List of Physical Visualizations

A refactored version of this list will be online soon, and updated with many more entries. Follow us on twitter to be notified!

This page is a chronological list of passive (no electronics included) physical visualizations and related artifacts. For active physical visualizations, see this list.

This collection is maintained by Pierre Dragicevic and Yvonne Jansen and is regularly updated with new information. Thanks to Fanny Chevalier and our other contributors. If you know another interesting physical visualization, please e-mail us!

This collection is CC-BY-SA. If you reuse or adapt it please reference this page. Short URL: [ BibTeX ]. See also our paper on the topic.

Recent additions:

1839 - Théodore Olivier's String Models
1951 - Microtiter Plates

5500 BC - Mesopotamian Clay Tokens

The earliest data visualizations were likely built by arranging stones or pebbles, and later, clay tokens. According to an eminent archeologist (Schmandt-Besserat, 1999):

"Whereas words consist of immaterial sounds, the tokens were concrete, solid, tangible artifacts, which could be handled, arranged and rearranged at will. For instance, the tokens could be ordered in special columns according to types of merchandise, entries and expenditures; donors or recipients. The token system thus encouraged manipulating data by abstracting all possible variables. (Harth 1983. 19) [...] No doubt patterning, the presentation of data in a particular configuration, was developed to highlight special items (Luria 1976. 20). "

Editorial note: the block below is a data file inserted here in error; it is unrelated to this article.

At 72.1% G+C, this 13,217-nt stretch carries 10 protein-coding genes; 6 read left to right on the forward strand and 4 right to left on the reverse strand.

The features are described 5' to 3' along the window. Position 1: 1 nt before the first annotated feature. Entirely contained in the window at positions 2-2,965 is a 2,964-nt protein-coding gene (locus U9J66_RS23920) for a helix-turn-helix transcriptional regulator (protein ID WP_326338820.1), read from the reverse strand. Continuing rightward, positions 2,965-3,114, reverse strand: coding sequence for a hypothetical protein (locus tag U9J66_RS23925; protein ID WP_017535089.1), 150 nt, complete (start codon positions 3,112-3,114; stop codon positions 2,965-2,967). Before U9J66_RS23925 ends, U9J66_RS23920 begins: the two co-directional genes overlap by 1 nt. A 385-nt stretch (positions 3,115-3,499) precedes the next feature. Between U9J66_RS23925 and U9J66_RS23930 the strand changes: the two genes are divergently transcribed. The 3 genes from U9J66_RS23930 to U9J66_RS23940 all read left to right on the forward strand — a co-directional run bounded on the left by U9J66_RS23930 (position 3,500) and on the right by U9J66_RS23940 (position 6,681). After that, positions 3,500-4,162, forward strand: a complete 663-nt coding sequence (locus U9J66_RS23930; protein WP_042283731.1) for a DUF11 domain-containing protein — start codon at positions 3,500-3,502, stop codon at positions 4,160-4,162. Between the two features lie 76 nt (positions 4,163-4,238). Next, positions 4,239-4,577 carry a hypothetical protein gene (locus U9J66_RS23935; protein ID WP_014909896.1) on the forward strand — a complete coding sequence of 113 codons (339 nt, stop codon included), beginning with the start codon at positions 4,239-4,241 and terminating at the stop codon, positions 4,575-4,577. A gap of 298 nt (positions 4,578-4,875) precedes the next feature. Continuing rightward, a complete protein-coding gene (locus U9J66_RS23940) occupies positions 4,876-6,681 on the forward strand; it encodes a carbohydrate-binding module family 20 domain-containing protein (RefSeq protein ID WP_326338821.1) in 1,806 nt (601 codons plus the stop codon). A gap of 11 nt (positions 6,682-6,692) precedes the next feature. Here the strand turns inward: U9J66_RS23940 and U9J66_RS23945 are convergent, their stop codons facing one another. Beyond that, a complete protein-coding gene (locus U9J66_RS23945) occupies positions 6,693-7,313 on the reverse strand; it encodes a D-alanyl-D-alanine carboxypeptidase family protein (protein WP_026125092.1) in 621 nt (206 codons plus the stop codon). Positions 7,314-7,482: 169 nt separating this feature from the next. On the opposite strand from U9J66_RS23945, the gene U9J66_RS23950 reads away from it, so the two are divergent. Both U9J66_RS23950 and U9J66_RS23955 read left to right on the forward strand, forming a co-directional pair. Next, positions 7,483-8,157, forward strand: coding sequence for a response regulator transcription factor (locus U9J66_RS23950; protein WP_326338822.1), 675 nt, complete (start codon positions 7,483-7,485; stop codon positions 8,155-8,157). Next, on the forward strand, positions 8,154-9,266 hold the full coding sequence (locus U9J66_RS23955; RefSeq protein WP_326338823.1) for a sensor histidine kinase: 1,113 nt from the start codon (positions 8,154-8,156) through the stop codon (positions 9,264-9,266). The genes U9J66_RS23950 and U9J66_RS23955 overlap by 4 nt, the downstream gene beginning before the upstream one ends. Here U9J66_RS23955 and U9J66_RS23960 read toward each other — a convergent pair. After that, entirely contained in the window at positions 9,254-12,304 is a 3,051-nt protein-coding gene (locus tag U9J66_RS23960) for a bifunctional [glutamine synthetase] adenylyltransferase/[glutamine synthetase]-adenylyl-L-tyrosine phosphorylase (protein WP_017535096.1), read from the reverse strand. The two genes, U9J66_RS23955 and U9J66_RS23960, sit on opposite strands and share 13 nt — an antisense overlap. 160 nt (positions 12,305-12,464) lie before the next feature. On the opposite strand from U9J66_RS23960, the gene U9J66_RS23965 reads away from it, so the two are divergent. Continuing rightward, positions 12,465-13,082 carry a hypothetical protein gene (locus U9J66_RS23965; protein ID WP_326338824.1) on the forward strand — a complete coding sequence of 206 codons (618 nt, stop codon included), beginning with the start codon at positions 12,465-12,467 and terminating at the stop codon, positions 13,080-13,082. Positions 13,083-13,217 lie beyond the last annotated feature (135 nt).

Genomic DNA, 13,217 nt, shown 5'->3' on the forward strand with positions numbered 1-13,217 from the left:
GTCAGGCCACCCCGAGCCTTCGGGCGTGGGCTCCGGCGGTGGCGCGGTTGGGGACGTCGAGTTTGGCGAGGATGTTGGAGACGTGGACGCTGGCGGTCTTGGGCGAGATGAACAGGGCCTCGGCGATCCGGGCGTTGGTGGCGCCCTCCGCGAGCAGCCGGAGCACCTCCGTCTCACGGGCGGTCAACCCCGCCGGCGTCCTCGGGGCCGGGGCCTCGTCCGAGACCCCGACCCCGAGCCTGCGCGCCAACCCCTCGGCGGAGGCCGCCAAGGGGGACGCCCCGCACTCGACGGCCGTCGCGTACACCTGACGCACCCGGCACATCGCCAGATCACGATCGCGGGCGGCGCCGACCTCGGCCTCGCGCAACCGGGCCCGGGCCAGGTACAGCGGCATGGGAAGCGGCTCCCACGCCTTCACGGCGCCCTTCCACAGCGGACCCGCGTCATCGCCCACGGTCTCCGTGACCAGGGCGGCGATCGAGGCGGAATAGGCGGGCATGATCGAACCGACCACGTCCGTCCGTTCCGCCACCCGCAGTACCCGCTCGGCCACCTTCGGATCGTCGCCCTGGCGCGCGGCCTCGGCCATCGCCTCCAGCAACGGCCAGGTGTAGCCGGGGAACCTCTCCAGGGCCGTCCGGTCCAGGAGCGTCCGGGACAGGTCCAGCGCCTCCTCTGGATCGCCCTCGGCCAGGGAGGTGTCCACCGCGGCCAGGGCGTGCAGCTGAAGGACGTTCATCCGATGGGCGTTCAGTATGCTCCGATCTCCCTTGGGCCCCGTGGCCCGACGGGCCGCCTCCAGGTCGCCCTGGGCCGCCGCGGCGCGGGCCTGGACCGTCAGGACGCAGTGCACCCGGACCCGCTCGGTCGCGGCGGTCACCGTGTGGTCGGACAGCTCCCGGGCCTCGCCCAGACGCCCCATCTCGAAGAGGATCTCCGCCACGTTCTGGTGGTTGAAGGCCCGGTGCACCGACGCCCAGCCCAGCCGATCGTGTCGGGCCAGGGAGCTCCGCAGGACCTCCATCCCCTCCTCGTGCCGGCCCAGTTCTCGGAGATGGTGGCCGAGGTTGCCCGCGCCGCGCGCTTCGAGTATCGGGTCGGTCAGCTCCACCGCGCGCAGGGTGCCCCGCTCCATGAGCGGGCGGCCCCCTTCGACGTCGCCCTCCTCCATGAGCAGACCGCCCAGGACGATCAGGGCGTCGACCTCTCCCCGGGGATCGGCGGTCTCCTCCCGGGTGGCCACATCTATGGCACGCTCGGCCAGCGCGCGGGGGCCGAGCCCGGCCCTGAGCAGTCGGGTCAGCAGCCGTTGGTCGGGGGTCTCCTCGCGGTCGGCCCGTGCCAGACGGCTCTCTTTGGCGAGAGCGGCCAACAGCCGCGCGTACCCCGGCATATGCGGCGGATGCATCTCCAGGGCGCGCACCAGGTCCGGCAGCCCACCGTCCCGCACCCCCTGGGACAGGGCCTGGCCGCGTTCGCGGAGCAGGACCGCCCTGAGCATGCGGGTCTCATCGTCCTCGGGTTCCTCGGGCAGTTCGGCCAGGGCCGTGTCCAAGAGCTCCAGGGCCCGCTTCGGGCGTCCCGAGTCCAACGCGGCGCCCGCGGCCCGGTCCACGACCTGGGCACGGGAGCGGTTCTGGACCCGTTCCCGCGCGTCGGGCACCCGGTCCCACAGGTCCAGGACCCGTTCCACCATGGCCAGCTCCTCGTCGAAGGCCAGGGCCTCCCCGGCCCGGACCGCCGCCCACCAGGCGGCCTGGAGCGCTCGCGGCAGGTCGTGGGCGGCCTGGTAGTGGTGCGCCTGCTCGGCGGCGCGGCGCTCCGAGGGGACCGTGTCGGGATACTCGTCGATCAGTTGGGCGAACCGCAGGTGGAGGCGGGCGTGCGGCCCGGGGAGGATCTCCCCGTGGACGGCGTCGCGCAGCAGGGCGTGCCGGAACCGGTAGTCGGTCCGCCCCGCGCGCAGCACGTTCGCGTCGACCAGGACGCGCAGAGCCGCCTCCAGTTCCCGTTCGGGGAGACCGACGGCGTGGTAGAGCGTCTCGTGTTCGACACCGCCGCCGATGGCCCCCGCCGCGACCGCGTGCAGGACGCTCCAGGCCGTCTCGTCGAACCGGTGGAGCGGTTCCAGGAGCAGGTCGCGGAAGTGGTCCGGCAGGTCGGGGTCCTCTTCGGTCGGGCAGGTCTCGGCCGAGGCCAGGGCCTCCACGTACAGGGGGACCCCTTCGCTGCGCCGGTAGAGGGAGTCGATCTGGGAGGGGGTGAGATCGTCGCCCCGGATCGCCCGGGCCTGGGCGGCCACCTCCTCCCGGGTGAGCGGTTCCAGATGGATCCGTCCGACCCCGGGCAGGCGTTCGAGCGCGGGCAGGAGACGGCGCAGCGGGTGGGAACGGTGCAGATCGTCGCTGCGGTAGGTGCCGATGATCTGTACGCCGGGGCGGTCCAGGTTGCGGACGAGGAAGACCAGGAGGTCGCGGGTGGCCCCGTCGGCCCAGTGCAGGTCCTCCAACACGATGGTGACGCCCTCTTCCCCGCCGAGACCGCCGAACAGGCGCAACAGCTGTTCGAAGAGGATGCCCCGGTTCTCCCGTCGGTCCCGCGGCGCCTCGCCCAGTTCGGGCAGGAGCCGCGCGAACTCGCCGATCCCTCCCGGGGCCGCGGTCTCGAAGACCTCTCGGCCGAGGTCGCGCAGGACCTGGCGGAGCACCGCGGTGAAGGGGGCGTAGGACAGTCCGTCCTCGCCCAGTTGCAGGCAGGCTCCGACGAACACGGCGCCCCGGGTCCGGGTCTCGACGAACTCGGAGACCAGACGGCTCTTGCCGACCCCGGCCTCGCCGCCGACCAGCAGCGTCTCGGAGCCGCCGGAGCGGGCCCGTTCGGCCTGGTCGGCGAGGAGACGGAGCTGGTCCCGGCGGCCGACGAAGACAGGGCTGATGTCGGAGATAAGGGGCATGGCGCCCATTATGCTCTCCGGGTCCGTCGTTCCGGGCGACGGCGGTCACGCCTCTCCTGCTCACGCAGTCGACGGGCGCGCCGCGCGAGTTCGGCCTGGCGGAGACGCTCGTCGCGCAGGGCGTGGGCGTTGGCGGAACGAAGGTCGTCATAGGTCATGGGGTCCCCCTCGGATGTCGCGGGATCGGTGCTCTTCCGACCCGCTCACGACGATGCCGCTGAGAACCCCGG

Clay tokens suggest that physical objects were used to externalize information, support visual thinking and enhance cognition way before paper and writing were invented.


Added by Pierre.

2600 BC - Peruvian Quipus

Quipus were complex assemblies of knotted ropes that were used in South America as a data storage device and played an important role in the Inca administration. Only a handful of specialists could use and decipher them. Their meaning mostly remains a mystery but it seems that color, relative position of knots, knot types and rope length were used to encode categorical and quantitative variables.

The oldest known Quipu is 4600 years old. In the late 16th century quipus were still being used by Peruvians until the Roman Catholic church decreed they were "the devil's work" and had most of them destroyed.


Added by Pierre.

1862 - Marshall Islands Stick Charts

These physical visualizations show ocean swell patterns, and were built by native Micronesians from the Marshall Islands to facilitate canoe navigation. They were memorized before trips. The Western world remained unaware of the existence of these artifacts until 1862.

The photo below is a stick chart from 1974. Straight sticks represent regular currents and waves, curved sticks represent ocean swells, and seashells represent atolls and islands.